The sets from the second night sound even more assured, with all four settling in quickly. McPhee sticks mostly to alto and his playing is imbued with even more explosive intensity than the set from the first night. They all seem to push a bit harder, driving to energized, torrential peaks while still letting the music open up. While touching on the traditions, they continually subvert them, hinting at grooves which explode into free-form; turning the conventions of lead voices and rhythm section on its ear by hitting hard on traditional roles and then veering off to give each instrument equal weight. Check out the middle section of the second set where Hawkins’ skittering organ coloration provides a ground for the exchange of bass and drums which morphs into a bass and alto section driven by Noble’s supple jabs and flurries and the welling waves of organ. The 5 minute encore from the second night provides an apt coda to Disc 2. The piece builds a slow, plaintive arc from a wistful theme introduced by McPhee on pocket trumpet which brings the performance to a reflective close. It’s great to have the first disc of this pack in print and the addition of the second set makes this all the more notable.
–Michael Rosenstein


John Edwards + Mark Sanders + John Tilbury
A field perpetually at the edge of disorder
Fataka CD 9

At this stage in the development of improvised music, it is odd to talk about a piano/bass/drums trio as a radical departure. But it is impossible to think of this meeting between bassist John Edwards, drummer Mark Sanders, and pianist John Tilbury in any other way. Tilbury is indelibly associated with the music of Cornelius Cardew, as a participant in Cardew’s Scratch Orchestra, as an interpreter of his music, and as a commanding biographer. He’s one of the preeminent proponents and performers of the piano music of Morton Feldman, and has delivered commanding performances of Samuel Beckett’s radio plays. As an improviser, his approach to piano has been an integral part of AMM since the early ‘80s and his ongoing partnership with Eddie Prévost has produced some of the most memorable recordings of the last decade. But playing in a trio setting with bass and drums? That is hardly a context one would imagine. The choice of John Edwards and Mark Sanders as partners in this endeavor is by turns odd and inspired. Odd in that the two have played together on a regular basis for the last two decades with musicians like Evan Parker, Veryan Weston and Tony Bevan, all of whom are players that nod, at least tangentially, to the energy of free jazz traditions, while extending that vocabulary into the world of active collective improvisation. It is inspired because Edwards and Sanders have developed open ears toward spontaneous improvisation in a broad variety of settings.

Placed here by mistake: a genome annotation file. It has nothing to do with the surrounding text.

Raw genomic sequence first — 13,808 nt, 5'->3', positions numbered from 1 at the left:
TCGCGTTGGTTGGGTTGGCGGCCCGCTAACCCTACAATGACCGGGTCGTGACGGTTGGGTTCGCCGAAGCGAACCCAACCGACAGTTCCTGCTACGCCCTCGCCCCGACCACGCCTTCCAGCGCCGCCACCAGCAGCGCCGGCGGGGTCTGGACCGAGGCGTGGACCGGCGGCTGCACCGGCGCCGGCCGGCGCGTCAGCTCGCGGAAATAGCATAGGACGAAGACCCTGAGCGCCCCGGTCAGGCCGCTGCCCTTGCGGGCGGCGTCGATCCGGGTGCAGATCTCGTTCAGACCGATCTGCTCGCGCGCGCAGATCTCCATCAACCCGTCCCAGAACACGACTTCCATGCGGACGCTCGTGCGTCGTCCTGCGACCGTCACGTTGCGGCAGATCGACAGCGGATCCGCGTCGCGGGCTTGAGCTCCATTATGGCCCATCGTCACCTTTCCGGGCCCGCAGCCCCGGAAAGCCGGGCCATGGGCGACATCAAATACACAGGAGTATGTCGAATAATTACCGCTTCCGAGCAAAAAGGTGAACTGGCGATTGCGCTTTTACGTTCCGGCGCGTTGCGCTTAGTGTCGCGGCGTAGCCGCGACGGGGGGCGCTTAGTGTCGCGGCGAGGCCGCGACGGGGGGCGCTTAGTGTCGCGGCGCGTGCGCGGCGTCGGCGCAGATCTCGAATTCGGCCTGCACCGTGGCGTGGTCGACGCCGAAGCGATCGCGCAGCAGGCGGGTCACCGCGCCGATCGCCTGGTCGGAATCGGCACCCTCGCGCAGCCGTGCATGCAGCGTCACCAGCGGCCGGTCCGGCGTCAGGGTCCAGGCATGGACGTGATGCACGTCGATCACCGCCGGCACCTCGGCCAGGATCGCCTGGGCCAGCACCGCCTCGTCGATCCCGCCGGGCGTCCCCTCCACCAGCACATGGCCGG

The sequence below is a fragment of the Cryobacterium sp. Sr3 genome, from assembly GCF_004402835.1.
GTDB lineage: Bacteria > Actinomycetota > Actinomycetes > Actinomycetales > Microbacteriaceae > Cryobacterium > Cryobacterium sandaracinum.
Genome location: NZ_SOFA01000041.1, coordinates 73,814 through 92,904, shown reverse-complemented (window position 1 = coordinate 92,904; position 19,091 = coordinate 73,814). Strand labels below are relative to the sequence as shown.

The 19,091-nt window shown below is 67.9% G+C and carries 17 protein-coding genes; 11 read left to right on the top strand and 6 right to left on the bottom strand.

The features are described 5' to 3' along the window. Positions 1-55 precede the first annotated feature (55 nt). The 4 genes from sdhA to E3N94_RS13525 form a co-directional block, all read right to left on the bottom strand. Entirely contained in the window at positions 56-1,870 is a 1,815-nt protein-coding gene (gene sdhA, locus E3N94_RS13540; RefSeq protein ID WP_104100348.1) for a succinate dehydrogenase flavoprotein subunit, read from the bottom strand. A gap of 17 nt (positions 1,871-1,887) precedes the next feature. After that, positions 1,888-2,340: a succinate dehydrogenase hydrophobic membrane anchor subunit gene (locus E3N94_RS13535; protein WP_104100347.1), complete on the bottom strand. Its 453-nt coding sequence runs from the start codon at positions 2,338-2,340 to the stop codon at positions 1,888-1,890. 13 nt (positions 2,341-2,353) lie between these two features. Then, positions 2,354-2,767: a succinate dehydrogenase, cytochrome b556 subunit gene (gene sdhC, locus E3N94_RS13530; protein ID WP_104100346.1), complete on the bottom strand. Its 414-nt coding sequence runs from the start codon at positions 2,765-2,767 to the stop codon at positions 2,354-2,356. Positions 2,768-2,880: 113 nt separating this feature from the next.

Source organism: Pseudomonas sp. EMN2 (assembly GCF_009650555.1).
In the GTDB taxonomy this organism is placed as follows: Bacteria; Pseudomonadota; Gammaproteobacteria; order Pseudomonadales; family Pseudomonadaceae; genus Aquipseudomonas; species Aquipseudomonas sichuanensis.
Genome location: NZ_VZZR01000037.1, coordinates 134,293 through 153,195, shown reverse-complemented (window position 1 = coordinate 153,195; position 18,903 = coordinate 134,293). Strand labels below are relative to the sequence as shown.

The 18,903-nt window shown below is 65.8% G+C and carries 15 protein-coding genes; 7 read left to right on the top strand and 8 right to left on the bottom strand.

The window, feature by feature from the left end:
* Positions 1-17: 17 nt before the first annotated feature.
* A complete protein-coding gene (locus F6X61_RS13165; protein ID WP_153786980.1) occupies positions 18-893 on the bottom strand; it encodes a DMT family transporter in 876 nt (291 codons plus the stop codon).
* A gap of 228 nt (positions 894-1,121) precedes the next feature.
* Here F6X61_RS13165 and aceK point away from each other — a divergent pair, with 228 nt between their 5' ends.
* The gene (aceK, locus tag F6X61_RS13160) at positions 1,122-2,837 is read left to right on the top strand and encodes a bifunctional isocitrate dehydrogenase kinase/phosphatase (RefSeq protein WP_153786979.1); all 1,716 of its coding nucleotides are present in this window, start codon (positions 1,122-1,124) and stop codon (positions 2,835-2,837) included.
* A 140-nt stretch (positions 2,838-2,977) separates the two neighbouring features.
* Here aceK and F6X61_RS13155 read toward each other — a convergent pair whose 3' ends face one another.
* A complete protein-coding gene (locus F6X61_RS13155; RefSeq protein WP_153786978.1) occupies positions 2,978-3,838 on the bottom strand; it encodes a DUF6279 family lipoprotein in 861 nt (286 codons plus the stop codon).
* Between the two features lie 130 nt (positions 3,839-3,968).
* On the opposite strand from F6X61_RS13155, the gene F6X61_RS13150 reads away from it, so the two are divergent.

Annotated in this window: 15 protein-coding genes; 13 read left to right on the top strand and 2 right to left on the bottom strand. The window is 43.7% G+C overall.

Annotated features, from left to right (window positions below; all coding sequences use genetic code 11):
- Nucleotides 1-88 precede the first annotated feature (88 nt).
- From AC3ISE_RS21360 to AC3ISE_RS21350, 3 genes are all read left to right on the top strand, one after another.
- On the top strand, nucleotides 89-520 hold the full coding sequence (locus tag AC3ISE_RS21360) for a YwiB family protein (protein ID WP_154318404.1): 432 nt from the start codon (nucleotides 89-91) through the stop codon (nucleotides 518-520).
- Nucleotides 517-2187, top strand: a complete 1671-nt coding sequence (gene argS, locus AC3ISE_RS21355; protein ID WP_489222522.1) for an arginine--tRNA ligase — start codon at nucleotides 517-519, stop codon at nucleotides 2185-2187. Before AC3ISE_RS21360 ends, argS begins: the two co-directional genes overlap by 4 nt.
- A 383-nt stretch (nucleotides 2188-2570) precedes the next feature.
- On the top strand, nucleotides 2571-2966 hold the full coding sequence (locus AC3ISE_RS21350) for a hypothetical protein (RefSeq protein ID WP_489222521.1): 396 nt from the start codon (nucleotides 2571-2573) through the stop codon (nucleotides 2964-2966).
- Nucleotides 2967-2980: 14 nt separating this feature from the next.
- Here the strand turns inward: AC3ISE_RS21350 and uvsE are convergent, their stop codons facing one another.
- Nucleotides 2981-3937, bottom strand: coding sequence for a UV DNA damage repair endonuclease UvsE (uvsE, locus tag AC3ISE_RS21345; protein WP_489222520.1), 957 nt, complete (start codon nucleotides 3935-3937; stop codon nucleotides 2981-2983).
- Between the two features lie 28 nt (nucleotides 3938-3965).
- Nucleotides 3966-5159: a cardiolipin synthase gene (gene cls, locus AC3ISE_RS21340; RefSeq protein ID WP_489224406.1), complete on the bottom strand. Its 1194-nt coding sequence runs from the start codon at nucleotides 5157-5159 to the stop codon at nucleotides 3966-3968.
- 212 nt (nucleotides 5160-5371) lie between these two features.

This disc captures the trio’s first performance at Café Oto in June, 2013 and from the first notes, the three erase any notion of piano trio conventions. Tilbury’s readily identifiable chiming chords, doled out with measured patience sound against dark groans of arco bass and laser-focused percussive textures and pointillistic gesture. The three gravitate around a considered pacing, with each note and phrase placed against the unfolding layers of activity and silence. The music progresses in ebbs and flows of density and dynamics rather than any concrete notion of momentum, informed by a keen ear for timbral interaction. Sanders’ bowed cymbals shimmer like sine waves breaking into crackling spatters. Edwards’ bass shudders with low end resonance and his arco can move from engulfing warm, full-toned richness to shredded creaks and frayed microtonal harmonics. Tilbury moves seamlessly between the keyboard and the inside of the instrument, always masterfully fine-tuning attack and decay augmented by the subtle use of manipulated tape.

The way they build forceful arcs which open into spare stasis is enthralling. This is particularly true in the second set which starts in a more kinetic mode than the first. Edwards and Sanders seem to dive in a bit harder, but even here, they never rush, never let the sheer physicality of playing subsume the form. Hammered notes release in to damped and prepared textures, metallic sizzles of percussion ply against thundering, repeated plucked bass notes. Where one might expect a burst of energy to mount into a propulsive arc, the three build tensile drama from moments of fractured intensity which break against pools of calm. For the instrumentation alone, this is a noteworthy entry into Tilbury’s discography, but the result is far more than simply a curiosity, bringing out the inherent nature of all of the three players in strikingly complementary ways. Limited to 500 copies, you should jump on this one quickly.
–Michael Rosenstein

Cuneiform Records